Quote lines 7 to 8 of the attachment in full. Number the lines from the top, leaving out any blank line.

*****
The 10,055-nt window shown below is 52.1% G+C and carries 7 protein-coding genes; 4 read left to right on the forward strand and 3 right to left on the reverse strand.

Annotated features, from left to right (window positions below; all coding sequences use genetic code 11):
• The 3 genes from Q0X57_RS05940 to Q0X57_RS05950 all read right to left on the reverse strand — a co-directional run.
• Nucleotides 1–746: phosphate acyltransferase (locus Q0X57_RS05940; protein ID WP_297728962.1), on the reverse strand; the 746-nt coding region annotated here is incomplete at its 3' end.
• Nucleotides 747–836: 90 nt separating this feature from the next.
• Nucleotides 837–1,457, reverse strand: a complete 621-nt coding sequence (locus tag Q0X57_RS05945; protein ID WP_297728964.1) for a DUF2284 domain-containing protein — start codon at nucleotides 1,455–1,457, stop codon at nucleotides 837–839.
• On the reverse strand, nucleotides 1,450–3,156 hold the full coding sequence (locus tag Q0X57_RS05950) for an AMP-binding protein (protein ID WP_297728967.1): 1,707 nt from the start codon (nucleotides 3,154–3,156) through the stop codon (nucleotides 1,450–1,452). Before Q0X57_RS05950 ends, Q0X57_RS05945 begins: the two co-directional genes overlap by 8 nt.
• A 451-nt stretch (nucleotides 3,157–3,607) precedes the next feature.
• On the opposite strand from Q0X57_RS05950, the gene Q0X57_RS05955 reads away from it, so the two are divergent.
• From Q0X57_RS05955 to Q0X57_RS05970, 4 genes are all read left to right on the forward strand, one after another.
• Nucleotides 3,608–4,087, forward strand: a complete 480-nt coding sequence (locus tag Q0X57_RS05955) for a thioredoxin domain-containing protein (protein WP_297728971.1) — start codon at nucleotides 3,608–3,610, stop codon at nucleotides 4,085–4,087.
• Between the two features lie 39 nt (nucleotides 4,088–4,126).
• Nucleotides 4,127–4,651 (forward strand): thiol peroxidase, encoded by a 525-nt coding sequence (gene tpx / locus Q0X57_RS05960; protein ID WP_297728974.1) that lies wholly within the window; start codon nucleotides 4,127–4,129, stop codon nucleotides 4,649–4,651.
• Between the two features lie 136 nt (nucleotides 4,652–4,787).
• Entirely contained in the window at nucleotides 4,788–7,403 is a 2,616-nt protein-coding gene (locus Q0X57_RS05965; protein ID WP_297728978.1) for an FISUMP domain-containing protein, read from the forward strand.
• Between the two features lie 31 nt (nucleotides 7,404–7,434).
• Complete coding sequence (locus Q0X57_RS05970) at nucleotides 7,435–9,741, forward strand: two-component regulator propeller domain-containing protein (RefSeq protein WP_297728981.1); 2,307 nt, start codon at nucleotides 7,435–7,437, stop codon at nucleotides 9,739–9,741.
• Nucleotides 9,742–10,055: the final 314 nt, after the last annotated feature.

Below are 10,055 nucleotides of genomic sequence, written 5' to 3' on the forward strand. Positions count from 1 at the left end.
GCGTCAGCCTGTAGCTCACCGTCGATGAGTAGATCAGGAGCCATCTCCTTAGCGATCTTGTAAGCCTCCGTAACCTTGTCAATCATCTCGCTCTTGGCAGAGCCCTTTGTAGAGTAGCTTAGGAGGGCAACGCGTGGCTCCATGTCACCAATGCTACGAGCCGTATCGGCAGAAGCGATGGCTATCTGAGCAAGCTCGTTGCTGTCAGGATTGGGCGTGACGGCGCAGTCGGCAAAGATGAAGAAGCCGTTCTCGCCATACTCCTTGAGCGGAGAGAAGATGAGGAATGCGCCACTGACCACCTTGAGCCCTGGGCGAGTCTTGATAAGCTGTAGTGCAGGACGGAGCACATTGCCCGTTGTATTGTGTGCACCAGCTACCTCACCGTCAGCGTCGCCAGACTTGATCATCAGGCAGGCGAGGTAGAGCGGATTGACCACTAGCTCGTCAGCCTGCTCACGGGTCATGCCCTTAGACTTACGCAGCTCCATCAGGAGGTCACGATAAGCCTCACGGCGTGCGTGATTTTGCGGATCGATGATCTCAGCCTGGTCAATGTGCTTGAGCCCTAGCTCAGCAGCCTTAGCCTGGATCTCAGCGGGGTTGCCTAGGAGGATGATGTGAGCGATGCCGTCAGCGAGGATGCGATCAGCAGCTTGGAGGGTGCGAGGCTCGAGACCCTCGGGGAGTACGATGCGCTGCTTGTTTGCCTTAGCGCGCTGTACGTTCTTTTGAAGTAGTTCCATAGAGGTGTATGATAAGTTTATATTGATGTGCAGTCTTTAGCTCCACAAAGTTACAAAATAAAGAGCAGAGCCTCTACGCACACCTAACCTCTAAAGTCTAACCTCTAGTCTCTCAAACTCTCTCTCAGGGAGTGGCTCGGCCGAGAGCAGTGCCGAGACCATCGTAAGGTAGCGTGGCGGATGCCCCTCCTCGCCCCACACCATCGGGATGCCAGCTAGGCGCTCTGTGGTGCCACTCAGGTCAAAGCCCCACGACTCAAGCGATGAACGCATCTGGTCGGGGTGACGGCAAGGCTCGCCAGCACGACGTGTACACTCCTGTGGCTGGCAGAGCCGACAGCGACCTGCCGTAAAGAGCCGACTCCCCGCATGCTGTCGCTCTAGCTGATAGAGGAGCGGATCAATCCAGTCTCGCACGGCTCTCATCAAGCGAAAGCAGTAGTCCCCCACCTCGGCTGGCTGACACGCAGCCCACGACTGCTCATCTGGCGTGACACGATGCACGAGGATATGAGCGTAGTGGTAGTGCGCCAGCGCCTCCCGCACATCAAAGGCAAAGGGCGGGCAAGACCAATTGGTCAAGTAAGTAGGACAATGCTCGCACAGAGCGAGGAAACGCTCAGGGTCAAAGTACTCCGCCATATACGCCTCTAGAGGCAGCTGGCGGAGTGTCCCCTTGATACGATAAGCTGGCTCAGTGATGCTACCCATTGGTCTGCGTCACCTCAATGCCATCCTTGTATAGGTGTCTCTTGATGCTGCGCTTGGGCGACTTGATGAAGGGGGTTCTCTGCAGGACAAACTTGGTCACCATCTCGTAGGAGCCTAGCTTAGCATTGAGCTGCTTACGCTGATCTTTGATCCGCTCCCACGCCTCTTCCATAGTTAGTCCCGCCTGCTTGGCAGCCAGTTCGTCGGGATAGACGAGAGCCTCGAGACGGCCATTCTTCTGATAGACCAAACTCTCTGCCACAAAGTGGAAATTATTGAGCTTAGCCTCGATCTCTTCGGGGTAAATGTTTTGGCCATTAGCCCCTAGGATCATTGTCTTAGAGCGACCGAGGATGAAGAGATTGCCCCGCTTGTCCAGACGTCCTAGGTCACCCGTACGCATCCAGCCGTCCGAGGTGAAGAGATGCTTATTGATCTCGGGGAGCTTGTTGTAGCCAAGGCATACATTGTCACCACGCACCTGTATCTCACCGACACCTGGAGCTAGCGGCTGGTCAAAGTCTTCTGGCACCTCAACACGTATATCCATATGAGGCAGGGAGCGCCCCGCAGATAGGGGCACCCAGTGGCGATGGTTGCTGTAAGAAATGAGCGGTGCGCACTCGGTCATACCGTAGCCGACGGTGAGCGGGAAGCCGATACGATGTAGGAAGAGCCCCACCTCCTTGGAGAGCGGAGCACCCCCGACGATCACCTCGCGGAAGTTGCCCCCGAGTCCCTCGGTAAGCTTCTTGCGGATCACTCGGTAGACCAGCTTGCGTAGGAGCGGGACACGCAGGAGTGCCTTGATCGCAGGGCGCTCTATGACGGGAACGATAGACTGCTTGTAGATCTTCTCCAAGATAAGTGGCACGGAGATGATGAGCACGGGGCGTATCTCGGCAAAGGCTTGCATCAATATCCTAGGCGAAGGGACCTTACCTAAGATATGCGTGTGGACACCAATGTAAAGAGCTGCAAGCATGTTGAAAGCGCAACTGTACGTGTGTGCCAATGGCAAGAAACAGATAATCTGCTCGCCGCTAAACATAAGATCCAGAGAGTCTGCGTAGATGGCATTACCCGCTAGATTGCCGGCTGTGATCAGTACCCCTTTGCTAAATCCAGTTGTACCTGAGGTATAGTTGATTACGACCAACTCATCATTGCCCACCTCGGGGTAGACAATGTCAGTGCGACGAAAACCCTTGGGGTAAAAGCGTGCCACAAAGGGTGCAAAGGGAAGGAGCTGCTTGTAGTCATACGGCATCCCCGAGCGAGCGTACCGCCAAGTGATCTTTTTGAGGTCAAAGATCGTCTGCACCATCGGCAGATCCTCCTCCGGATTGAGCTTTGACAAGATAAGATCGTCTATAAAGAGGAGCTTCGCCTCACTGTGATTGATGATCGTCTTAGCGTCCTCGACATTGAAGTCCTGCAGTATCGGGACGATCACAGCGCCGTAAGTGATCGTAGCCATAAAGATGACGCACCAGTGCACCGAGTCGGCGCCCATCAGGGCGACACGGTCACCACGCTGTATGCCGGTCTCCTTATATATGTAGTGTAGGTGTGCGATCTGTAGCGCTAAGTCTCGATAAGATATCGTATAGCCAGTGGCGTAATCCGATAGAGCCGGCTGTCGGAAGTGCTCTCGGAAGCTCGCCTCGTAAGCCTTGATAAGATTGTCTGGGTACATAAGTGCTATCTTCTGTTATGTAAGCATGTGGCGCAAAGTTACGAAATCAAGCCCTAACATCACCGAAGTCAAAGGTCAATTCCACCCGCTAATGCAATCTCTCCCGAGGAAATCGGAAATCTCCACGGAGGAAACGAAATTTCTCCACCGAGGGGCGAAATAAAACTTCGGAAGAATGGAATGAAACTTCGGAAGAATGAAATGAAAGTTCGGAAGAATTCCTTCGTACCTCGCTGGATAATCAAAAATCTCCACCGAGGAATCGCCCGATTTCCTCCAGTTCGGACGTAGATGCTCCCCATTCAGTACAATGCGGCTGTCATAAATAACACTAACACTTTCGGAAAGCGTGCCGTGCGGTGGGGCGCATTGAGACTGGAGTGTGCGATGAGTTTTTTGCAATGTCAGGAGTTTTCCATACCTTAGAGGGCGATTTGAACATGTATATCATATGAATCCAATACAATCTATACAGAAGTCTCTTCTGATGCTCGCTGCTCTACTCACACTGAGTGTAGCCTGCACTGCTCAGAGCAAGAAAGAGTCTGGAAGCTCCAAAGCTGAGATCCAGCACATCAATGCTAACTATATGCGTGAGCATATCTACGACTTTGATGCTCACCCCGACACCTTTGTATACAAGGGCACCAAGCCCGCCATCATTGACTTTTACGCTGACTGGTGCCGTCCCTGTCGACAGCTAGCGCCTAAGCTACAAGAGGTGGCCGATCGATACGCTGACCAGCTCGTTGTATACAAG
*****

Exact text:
• On the reverse strand, nucleotides 1,450–3,156 hold the full coding sequence (locus tag Q0X57_RS05950) for an AMP-binding protein (protein ID WP_297728967.1): 1,707 nt from the start codon (nucleotides 3,154–3,156) through the stop codon (nucleotides 1,450–1,452). Before Q0X57_RS05950 ends, Q0X57_RS05945 begins: the two co-directional genes overlap by 8 nt.
• A 451-nt stretch (nucleotides 3,157–3,607) precedes the next feature.